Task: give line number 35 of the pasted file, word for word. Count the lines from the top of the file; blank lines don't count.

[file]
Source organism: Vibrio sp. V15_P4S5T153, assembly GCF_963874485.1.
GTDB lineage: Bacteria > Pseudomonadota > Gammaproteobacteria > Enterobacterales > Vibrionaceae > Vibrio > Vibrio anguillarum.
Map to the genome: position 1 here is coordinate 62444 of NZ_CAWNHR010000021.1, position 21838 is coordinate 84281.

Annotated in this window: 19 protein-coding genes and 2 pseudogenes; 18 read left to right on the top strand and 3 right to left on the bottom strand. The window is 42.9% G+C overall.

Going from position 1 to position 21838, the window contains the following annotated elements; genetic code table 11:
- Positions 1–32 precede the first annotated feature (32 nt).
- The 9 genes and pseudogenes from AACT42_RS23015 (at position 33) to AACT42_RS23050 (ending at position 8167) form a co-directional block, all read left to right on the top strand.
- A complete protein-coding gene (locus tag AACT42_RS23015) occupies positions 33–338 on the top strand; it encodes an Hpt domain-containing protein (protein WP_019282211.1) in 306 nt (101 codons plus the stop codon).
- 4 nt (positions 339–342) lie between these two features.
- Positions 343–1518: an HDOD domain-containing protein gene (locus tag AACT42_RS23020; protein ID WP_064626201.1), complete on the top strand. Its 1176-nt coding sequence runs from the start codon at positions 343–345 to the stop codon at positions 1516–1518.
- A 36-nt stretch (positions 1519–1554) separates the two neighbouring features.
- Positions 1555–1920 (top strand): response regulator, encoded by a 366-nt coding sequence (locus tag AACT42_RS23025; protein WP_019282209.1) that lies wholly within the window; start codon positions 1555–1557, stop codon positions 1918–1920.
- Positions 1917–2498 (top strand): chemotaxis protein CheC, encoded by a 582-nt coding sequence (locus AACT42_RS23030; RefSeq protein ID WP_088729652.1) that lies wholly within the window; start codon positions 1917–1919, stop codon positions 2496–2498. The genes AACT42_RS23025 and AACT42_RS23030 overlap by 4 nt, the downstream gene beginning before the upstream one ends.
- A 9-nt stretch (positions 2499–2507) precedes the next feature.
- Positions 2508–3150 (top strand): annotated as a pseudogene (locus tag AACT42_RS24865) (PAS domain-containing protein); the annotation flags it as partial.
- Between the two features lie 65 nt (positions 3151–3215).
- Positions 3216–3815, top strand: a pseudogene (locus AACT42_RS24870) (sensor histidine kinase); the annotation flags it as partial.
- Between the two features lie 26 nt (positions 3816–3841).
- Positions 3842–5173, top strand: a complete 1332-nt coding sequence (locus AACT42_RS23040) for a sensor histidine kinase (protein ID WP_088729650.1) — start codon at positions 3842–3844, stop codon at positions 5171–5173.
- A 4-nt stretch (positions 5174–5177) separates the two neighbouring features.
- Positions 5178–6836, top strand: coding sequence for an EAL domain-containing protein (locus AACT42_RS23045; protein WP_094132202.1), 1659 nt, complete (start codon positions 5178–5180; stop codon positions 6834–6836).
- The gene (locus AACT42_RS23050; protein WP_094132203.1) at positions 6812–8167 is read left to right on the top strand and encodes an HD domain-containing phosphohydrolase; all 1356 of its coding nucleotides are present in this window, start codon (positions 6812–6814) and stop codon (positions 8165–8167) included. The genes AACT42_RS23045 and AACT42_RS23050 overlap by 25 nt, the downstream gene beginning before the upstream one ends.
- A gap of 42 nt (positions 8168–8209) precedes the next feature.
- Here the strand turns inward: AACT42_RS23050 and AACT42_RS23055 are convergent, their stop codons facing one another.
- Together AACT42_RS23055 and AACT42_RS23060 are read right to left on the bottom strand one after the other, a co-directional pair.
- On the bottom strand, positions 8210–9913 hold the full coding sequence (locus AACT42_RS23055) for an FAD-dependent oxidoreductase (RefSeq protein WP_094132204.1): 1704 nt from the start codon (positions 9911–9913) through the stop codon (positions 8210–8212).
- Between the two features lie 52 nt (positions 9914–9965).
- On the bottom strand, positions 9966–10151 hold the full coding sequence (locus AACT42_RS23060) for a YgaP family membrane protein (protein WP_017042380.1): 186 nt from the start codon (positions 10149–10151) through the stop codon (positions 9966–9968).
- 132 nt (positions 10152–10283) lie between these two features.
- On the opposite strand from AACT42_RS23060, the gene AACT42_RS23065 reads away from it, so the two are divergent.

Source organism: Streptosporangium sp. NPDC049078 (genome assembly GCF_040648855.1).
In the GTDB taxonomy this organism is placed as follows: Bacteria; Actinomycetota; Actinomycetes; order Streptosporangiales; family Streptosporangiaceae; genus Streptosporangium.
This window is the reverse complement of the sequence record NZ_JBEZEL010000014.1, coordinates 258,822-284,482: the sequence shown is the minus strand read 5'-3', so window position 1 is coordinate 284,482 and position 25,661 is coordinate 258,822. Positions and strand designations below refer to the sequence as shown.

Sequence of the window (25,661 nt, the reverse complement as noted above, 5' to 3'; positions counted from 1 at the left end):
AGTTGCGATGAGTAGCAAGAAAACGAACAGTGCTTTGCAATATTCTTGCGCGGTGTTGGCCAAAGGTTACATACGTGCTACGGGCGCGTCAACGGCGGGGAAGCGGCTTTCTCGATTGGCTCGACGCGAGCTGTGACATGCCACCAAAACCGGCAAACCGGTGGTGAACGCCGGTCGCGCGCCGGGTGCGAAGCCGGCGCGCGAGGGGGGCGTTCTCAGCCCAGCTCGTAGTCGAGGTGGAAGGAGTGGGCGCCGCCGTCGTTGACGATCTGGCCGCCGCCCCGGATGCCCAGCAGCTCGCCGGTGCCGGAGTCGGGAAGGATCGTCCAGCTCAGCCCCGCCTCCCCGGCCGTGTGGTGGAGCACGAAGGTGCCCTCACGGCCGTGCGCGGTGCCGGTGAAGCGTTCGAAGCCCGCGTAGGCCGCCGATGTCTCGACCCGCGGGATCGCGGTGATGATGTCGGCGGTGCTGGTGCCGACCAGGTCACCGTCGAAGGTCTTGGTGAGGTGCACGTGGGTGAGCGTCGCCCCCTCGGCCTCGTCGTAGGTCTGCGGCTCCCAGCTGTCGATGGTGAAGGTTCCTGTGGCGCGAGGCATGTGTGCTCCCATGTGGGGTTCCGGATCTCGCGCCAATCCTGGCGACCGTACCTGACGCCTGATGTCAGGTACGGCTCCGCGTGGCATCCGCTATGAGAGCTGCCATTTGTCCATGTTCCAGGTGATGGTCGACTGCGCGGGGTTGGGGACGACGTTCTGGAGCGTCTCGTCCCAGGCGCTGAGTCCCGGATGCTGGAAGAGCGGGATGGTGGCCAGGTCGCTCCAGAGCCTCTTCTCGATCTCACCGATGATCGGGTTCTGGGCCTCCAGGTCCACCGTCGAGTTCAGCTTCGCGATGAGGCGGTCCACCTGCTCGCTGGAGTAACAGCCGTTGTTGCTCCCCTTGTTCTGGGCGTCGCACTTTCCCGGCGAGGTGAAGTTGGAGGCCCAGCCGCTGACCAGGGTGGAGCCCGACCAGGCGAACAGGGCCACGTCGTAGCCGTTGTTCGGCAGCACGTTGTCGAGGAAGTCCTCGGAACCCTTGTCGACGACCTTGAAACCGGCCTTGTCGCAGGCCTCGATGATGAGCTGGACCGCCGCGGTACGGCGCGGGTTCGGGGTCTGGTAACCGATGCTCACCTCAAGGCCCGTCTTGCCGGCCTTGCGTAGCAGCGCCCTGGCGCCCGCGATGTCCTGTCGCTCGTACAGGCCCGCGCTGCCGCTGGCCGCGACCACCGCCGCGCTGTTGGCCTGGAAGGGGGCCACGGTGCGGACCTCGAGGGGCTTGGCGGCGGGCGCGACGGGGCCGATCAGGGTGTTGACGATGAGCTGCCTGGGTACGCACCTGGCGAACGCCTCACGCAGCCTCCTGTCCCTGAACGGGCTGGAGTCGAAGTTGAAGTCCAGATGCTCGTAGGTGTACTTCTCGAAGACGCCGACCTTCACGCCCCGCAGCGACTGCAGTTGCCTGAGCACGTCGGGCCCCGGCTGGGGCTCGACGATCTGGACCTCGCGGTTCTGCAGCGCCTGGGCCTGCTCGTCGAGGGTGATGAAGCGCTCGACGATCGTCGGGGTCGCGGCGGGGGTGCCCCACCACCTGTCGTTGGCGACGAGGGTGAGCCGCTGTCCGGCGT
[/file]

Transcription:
AGTTGCGATGAGTAGCAAGAAAACGAACAGTGCTTTGCAATATTCTTGCGCGGTGTTGGCCAAAGGTTACATACGTGCTACGGGCGCGTCAACGGCGGGGAAGCGGCTTTCTCGATTGGCTCGACGCGAGCTGTGACATGCCACCAAAACCGGCAAACCGGTGGTGAACGCCGGTCGCGCGCCGGGTGCGAAGCCGGCGCGCGAGGGGGGCGTTCTCAGCCCAGCTCGTAGTCGAGGTGGAAGGAGTGGGCGCCGCCGTCGTTGACGATCTGGCCGCCGCCCCGGATGCCCAGCAGCTCGCCGGTGCCGGAGTCGGGAAGGATCGTCCAGCTCAGCCCCGCCTCCCCGGCCGTGTGGTGGAGCACGAAGGTGCCCTCACGGCCGTGCGCGGTGCCGGTGAAGCGTTCGAAGCCCGCGTAGGCCGCCGATGTCTCGACCCGCGGGATCGCGGTGATGATGTCGGCGGTGCTGGTGCCGACCAGGTCACCGTCGAAGGTCTTGGTGAGGTGCACGTGGGTGAGCGTCGCCCCCTCGGCCTCGTCGTAGGTCTGCGGCTCCCAGCTGTCGATGGTGAAGGTTCCTGTGGCGCGAGGCATGTGTGCTCCCATGTGGGGTTCCGGATCTCGCGCCAATCCTGGCGACCGTACCTGACGCCTGATGTCAGGTACGGCTCCGCGTGGCATCCGCTATGAGAGCTGCCATTTGTCCATGTTCCAGGTGATGGTCGACTGCGCGGGGTTGGGGACGACGTTCTGGAGCGTCTCGTCCCAGGCGCTGAGTCCCGGATGCTGGAAGAGCGGGATGGTGGCCAGGTCGCTCCAGAGCCTCTTCTCGATCTCACCGATGATCGGGTTCTGGGCCTCCAGGTCCACCGTCGAGTTCAGCTTCGCGATGAGGCGGTCCACCTGCTCGCTGGAGTAACAGCCGTTGTTGCTCCCCTTGTTCTGGGCGTCGCACTTTCCCGGCGAGGTGAAGTTGGAGGCCCAGCCGCTGACCAGGGTGGAGCCCGACCAGGCGAACAGGGCCACGTCGTAGCCGTTGTTCGGCAGCACGTTGTCGAGGAAGTCCTCGGAACCCTTGTCGACGACCTTGAAACCGGCCTTGTCGCAGGCCTCGATGATGAGCTGGACCGCCGCGGTACGGCGCGGGTTCGGGGTCTGGTAACCGATGCTCACCTCAAGGCCCGTCTTGCCGGCCTTGCGTAGCAGCGCCCTGGCGCCCGCGATGTCCTGTCGCTCGTACAGGCCCGCGCTGCCGCTGGCCGCGACCACCGCCGCGCTGTTGGCCTGGAAGGGGGCCACGGTGCGGACCTCGAGGGGCTTGGCGGCGGGCGCGACGGGGCCGATCAGGGTGTTGACGATGAGCTGCCTGGGTACGCACCTGGCGAACGCCTCACGCAGCCTCCTGTCCCTGAACGGGCTGGAGTCGAAGTTGAAGTCCAGATGCTCGTAGGTGTACTTCTCGAAGACGCCGACCTTCACGCCCCGCAGCGACTGCAGTTGCCTGAGCACGTCGGGCCCCGGCTGGGGCTCGACGATCTGGACCTCGCGGTTCTGCAGCGCCTGGGCCTGCTCGTCGAGGGTGATGAAGCGCTCGACGATCGTCGGGGTCGCGGCGGGGGTGCCCCACCACCTGTCGTTGGCGACGAGGGTGAGCCGCTGTCCGGCGT